I enjoy making cupcakes for people when I have the time. When my friend Chelsea asked me to make some for a birthday gathering, I was sad to say no cause I was just too busy. Luckily she was having two celebrations and I could help out for the other one. I try to come up with slightly different flavors and I knew she liked chocolate and disliked fruit. I was going to go with coconut, but then realized she is not a fan of coconut (expect when it is in my cookies I found out). I did have almond slices though and a little bit of cocoa powder. I made 18 cupcakes and brought them to a bar where the birthday fun was to happen.

There were more cupcakes then people though, so Chelsea went table to table offering strangers the cupcakes. People loved them, and I loved them loving them! It makes me want to bake stuff once in awhile just to give to strangers and see their happy faces. A friend recently made some cupcakes and left some on my doorstep to greet me from my day at work. It made me so delighted! Cupcakes really do have the power to make people joyful, and I am going to have to use that power more often. It is just the right thing to do.

Almond Cupcakes with Chocolate Frosting

Almond Cake:
½ cup Soy Margarine
1 cup Organic Raw Sugar
1/2 cup Brown Sugar
½ cup Silken Tofu
1 ½ cups Coconut Milk
2 tsp Vanilla (or 1 tsp Almond Extract)
2 ½ cups Unbleached White Flour
1 Tb Baking Powder
½ tsp Salt
1/2 cup Sliced Almonds

Chocolate Frosting:
1/2 cup Margarine
3 cups Powdered Sugar
2 Tb Cocoa Powder
2-5 Tb. Coconut Milk

Cake: Cream together the margarine and sugar until smooth. Add the vanilla and blend, then the tofu and blend some more. Pour in the coconut milk and blend until incorporated. Add the flour, baking power and salt and blend until just mixed in. Fill greased muffin tins, or cupcake cups about 2/3 full with batter. Bake at 350°F for 18-20 minutes. When cupcakes are done, the top should spring back when lightly touched.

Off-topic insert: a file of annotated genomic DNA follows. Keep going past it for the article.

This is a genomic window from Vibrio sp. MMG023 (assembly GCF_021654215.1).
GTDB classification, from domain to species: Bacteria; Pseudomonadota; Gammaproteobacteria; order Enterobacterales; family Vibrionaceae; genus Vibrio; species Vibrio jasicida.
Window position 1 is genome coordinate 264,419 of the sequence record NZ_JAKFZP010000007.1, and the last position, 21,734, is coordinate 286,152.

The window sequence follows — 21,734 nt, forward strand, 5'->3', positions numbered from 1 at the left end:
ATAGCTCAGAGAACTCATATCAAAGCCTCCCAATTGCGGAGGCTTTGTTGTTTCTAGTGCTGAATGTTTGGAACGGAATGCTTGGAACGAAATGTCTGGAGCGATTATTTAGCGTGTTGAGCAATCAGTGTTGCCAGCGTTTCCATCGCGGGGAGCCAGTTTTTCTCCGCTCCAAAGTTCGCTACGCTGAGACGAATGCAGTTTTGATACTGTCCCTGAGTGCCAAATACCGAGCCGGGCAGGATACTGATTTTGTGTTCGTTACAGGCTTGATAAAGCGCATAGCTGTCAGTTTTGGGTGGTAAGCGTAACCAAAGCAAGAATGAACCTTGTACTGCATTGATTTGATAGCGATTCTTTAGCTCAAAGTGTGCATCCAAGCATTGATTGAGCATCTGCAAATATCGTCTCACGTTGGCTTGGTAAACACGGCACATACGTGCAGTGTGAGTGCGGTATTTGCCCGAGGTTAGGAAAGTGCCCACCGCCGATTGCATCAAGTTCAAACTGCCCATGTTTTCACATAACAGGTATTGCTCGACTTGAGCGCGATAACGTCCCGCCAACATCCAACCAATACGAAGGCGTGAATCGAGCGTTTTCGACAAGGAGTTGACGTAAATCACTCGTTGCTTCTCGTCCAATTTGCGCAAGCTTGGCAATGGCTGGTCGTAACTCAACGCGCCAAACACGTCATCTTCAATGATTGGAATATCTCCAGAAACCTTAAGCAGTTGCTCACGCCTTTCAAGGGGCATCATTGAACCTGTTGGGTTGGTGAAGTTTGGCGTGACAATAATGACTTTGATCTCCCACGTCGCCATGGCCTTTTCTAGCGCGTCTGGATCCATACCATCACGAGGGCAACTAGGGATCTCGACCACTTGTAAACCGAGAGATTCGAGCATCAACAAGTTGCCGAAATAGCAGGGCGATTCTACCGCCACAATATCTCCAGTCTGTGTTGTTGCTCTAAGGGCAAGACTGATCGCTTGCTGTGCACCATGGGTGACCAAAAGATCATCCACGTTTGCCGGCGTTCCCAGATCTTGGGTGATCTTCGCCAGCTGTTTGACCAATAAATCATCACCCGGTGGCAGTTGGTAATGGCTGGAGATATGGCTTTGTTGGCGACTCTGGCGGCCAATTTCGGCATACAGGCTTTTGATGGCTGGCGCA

Frosting: Blend the powdered sugar, cocoa and margarine together. Add coconut milk, a little at a time, until you reach the desired texture. Frost cupcakes and add a few almond slices on top if desired. Makes 18 cupcakes

Tuesday, August 17, 2010

Baking without Dairy & Eggs Class

I forgot how exciting it is to hear new or possibly new vegans talking around you. That exploration into something new that helps the animals, the planet and yourself can be extremely rewarding. The talk I gave last night concerning baking without dairy and eggs will hopefully give people some more tools to be successful at their new lifestyle.

One thing I heard discussed last night is whether you will actually see a personal difference when adapting to a vegan diet. The truth is, we are all so different and our bodies react in their own special way, it is hard to say. When I went vegan I was young, I was not as in tune with my body and I didn’t really care about health since it was all about the animals for me. I was too distracted trying to change the world. I do know that now, I have good cholesterol readings. I was such a cheese addict I know that would not be the same case if I was not vegan. I have become more aware of nutrition. I look younger than my age. Whether a person has a noticeable change when they go vegan may not always happen, but I guarantee, that all individuals will reap benefits by switching to a plant based diet. And most importantly to me, I can live with my conscious of knowing my life (mostly) did not cause the suffering of others through my dietary choices.

Here are some links to recipes I thing you will enjoy.

Non-dairy cheese class (ricotta, cheese sauce and my roasted red pepper cashew spread).


Gluten Free & Vegan Recipes!

Black Eyed Peas and Greens Soup (It is so good!)

Buckwheat Stuffing (also gluten free)

Fresh Collard Wraps

Mango Mint Salad

Cannellini Herb Spread

There are lots more recipes on my blog for biscuits, pancakes, cupcakes, cakes, sour cream lasagna, cookies, gluten and so much more!